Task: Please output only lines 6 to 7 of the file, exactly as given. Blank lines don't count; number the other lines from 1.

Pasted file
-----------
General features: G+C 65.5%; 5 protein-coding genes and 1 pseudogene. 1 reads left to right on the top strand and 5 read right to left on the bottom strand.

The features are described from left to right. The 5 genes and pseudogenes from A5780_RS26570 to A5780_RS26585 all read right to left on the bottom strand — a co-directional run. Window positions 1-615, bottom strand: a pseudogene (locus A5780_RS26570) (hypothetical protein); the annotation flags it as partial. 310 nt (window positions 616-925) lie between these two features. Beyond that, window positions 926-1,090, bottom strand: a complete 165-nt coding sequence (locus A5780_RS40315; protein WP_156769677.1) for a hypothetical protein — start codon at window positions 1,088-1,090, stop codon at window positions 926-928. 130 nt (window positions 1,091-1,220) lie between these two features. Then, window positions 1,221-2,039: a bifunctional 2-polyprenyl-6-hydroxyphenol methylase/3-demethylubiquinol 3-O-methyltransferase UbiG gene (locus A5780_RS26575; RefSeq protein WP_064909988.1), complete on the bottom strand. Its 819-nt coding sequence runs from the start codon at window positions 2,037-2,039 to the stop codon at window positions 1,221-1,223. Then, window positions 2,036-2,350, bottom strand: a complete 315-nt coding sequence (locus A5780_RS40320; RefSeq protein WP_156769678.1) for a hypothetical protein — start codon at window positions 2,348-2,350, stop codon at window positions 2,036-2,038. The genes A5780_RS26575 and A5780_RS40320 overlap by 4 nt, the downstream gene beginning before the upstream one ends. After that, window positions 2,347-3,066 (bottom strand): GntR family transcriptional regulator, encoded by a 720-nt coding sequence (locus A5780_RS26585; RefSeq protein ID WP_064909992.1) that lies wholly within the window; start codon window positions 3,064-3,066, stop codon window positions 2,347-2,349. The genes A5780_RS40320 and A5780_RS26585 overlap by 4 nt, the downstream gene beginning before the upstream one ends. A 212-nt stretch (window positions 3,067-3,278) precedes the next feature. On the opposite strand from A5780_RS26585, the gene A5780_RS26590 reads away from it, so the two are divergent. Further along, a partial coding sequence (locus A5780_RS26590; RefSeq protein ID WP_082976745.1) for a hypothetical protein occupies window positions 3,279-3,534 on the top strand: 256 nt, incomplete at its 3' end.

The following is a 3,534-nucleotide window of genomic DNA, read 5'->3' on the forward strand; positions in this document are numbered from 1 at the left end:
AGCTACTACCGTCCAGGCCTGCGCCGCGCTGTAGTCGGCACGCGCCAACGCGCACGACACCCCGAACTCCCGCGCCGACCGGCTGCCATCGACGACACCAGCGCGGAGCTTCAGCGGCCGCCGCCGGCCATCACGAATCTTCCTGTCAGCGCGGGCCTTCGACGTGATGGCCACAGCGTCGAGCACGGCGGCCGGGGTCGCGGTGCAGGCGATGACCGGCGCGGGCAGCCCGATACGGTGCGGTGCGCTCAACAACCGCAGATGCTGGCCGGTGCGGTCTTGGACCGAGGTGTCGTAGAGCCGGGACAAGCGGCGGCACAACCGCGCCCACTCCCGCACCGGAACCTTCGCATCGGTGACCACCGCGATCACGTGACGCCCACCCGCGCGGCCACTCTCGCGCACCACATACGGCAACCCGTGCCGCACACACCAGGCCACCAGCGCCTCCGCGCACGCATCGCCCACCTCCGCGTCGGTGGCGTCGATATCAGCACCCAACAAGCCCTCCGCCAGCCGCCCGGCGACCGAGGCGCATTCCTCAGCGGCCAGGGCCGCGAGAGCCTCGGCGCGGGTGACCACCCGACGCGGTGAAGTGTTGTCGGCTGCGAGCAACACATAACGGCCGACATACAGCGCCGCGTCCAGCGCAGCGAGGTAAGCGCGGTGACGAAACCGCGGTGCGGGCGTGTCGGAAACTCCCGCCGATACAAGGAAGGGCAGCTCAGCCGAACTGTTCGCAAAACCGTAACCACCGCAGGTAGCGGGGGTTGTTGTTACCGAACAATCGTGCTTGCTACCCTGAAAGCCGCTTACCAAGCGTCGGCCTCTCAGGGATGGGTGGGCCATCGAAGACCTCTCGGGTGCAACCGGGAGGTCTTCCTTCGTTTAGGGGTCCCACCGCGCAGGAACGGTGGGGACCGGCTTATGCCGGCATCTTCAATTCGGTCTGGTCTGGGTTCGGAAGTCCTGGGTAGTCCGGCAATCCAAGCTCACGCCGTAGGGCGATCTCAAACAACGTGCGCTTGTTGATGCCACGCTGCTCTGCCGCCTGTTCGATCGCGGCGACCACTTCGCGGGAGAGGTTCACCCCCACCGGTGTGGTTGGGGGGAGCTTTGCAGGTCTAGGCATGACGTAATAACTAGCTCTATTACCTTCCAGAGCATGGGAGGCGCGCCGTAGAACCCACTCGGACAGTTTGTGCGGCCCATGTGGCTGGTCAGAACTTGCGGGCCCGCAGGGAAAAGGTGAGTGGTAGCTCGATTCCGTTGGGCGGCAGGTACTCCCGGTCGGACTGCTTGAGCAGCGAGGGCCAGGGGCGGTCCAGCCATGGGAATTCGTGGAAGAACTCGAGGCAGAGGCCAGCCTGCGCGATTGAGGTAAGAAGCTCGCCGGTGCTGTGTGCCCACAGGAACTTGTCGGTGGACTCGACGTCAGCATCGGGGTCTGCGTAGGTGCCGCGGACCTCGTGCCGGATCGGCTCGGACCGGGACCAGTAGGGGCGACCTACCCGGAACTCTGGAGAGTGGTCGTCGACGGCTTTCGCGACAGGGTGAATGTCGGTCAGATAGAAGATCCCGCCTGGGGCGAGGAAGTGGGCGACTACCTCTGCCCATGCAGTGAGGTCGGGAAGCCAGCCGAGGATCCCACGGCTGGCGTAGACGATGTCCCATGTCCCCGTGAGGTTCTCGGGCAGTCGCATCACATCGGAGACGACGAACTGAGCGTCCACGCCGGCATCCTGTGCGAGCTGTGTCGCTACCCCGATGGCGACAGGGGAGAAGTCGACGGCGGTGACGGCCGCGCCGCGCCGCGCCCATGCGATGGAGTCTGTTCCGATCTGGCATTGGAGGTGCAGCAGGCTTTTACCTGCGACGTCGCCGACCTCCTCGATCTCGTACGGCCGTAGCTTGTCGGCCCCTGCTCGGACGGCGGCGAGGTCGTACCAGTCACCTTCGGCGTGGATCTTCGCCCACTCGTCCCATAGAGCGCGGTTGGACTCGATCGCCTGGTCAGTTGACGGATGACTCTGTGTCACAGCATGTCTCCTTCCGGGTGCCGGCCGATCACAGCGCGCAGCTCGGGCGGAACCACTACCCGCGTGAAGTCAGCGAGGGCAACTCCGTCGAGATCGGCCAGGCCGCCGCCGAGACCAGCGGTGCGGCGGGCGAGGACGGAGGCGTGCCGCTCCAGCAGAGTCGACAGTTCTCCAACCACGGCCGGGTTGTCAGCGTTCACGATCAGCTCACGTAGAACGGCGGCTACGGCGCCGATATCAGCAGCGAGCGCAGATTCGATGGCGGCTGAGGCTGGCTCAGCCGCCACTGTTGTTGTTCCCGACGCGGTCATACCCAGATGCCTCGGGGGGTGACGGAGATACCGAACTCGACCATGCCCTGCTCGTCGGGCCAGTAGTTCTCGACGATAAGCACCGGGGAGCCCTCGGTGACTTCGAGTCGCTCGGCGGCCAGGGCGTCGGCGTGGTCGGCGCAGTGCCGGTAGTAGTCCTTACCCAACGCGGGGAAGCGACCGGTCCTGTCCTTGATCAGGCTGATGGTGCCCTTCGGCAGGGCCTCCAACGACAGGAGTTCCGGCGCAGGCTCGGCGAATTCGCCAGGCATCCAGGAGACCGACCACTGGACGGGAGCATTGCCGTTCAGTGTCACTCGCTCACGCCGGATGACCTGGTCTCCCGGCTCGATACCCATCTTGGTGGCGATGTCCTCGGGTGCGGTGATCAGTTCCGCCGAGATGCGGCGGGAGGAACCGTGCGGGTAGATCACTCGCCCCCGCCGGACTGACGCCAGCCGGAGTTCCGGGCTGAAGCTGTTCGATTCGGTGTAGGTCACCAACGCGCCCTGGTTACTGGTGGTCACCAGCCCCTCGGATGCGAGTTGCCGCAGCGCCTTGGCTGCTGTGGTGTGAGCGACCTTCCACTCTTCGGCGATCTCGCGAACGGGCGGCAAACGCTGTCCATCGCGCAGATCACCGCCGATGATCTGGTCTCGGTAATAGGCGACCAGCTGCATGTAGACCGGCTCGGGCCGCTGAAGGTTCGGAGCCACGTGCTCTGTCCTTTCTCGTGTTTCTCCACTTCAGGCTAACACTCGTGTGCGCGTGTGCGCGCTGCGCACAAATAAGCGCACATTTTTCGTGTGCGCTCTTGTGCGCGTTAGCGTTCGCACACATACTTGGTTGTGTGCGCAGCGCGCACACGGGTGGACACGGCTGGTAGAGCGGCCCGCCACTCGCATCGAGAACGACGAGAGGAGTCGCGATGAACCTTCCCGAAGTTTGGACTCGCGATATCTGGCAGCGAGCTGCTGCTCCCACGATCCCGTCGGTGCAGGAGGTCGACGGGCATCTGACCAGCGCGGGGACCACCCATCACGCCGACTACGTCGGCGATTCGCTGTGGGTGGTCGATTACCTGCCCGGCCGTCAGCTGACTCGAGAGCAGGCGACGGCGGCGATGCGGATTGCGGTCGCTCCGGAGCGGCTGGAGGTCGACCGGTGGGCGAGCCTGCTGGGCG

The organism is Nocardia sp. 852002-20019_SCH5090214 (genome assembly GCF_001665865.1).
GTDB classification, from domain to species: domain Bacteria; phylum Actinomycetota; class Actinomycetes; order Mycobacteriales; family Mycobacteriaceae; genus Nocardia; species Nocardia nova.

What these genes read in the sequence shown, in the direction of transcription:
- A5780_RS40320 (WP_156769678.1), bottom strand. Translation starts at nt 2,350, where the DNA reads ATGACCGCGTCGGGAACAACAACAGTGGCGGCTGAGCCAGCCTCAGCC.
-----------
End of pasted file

GTDB classification, from domain to species: domain Bacteria; phylum Actinomycetota; class Actinomycetes; order Mycobacteriales; family Mycobacteriaceae; genus Nocardia; species Nocardia nova.

What these genes read in the sequence shown, in the direction of transcription: